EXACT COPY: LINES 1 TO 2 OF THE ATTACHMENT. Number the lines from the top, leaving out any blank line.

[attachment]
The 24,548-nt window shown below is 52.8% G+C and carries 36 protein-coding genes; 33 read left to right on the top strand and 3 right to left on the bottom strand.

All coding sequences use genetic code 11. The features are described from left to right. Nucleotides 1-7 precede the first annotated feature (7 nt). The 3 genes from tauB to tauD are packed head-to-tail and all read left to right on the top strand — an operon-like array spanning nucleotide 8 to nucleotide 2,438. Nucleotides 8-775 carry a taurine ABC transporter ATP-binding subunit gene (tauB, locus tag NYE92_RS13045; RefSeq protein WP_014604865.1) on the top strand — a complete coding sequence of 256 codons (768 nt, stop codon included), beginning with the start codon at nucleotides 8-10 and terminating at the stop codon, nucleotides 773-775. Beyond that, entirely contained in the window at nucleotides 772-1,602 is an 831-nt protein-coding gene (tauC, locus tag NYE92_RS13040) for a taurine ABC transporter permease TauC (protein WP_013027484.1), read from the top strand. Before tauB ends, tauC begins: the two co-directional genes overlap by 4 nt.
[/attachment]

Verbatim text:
The 24,548-nt window shown below is 52.8% G+C and carries 36 protein-coding genes; 33 read left to right on the top strand and 3 right to left on the bottom strand.

All coding sequences use genetic code 11. The features are described from left to right. Nucleotides 1-7 precede the first annotated feature (7 nt). The 3 genes from tauB to tauD are packed head-to-tail and all read left to right on the top strand — an operon-like array spanning nucleotide 8 to nucleotide 2,438. Nucleotides 8-775 carry a taurine ABC transporter ATP-binding subunit gene (tauB, locus tag NYE92_RS13045; RefSeq protein WP_014604865.1) on the top strand — a complete coding sequence of 256 codons (768 nt, stop codon included), beginning with the start codon at nucleotides 8-10 and terminating at the stop codon, nucleotides 773-775. Beyond that, entirely contained in the window at nucleotides 772-1,602 is an 831-nt protein-coding gene (tauC, locus tag NYE92_RS13040) for a taurine ABC transporter permease TauC (protein WP_013027484.1), read from the top strand. Before tauB ends, tauC begins: the two co-directional genes overlap by 4 nt.